The Grossmont-Cuyamaca Community College District serves about 30,000 students at Grossmont and Cuyamaca colleges. MiraCosta College, based in Oceanside, has about 15,000 credit students at its Oceanside and Cardiff campuses, plus online.
Detailed plans of how the two college districts will move forward will be developed over the next year. As part of the Achieving the Dream Network, colleges receive an array of resources, including expert, one-on-one coaching, grant opportunities to facilitate institutional change, and access to webinars and other professional development programs.
Mesa College Student Sarah Taha
Due to Receive Additional Honors
Sarah Taha, an Iraqi immigrant and honors student at San Diego Mesa College — named earlier this week as one of the top community college students in America — is due to receive more honors on Friday.
At the Mesa College Scholarship Awards, Sarah is expected to receive several more scholarships, including the $2,500 President’s Academic Excellence and Service Award.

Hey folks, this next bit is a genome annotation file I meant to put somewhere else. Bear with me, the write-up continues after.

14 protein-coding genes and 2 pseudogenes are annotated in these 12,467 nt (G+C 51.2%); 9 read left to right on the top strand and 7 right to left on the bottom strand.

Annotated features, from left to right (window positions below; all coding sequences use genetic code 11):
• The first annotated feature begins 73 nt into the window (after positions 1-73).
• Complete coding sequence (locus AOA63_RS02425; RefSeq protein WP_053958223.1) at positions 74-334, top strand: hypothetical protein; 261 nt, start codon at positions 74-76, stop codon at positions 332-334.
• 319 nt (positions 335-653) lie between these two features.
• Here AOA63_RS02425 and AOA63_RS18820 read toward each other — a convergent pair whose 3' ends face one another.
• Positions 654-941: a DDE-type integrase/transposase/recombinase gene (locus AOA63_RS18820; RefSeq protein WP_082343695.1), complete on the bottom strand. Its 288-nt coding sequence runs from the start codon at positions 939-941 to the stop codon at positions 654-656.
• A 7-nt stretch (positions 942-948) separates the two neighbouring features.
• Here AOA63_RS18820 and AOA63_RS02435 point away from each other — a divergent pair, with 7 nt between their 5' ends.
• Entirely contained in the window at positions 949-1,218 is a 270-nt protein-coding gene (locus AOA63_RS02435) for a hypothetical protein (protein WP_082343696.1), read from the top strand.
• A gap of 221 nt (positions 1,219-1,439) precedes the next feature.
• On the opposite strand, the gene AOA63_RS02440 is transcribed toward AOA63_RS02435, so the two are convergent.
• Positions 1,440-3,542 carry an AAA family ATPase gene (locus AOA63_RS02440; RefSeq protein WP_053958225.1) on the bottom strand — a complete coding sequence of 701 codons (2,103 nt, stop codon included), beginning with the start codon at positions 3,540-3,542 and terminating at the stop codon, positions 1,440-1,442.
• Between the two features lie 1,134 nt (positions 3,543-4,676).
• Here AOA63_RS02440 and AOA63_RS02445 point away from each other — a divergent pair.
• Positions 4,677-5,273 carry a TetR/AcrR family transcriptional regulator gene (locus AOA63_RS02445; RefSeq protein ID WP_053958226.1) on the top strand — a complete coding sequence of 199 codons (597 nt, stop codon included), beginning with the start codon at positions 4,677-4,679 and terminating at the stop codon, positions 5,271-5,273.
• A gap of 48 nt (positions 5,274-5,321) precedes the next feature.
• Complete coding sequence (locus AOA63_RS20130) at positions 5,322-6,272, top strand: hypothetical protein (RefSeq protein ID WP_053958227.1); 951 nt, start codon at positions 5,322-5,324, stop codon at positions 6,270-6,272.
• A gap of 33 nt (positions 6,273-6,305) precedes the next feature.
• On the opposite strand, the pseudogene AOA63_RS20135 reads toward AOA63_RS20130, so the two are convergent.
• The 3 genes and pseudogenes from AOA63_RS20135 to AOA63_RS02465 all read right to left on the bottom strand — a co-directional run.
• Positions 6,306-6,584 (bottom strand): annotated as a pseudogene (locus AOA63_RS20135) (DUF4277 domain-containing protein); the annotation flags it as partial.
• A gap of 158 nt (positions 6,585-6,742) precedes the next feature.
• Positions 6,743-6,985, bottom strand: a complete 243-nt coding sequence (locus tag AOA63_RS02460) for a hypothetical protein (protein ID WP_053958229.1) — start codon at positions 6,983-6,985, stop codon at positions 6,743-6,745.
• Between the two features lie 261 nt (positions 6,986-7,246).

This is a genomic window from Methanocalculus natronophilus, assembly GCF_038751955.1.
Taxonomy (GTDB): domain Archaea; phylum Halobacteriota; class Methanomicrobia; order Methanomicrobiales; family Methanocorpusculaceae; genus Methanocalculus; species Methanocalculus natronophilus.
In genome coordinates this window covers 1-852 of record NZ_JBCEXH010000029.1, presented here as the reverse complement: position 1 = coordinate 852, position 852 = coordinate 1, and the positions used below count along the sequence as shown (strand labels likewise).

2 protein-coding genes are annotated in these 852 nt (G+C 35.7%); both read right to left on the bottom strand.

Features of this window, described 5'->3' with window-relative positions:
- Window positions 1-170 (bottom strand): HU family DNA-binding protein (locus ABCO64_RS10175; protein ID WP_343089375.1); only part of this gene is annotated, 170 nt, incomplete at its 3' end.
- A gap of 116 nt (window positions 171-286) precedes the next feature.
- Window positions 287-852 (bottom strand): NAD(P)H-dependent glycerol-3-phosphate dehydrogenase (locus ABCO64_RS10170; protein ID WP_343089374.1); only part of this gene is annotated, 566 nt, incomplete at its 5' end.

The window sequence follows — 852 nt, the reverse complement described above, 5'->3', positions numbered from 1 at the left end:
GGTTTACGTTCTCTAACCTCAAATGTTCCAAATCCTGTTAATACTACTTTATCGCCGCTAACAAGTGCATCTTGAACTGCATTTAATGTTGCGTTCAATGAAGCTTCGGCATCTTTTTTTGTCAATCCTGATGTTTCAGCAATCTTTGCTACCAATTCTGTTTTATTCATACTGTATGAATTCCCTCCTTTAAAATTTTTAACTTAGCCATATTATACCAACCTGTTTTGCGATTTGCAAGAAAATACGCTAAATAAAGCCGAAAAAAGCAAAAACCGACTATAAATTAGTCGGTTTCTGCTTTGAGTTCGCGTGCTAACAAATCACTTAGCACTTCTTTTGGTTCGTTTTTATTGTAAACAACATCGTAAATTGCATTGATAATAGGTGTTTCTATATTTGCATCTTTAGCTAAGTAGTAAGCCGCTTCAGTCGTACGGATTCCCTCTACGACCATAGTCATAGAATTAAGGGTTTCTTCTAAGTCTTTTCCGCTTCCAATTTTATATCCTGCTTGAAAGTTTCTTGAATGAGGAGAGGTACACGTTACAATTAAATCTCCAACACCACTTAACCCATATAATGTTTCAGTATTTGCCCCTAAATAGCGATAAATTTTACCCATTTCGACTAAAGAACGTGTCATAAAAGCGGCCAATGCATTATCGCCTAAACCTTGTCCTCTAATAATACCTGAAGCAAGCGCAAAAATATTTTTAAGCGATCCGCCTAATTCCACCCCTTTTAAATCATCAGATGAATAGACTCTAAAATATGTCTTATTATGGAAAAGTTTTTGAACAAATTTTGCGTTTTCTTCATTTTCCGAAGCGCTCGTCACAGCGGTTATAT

Taha was a senior in high school in November 2006 when her father was shot and killed by terrorists as punishment for allowing her two brothers to work as interpreters with U.S. forces. Her family was displaced; her education came to a halt. She went into a deep depression. Eventually, the family found their way to America through a special immigration visa, and Sarah found her way to Mesa College.
Following graduation from Mesa College in May, she will pursue a bachelor’s degree in business administration with hopes to achieve her doctorate in accounting and help those who are in the situation she was able to escape. She wants to become social entrepreneur, and already has ideas for an international enterprise that imports tea grown in Iraq and other Persian Gulf countries to help bolster those communities. Locally, she has volunteered to raise funds and awareness of the hungry and shelter-deprived.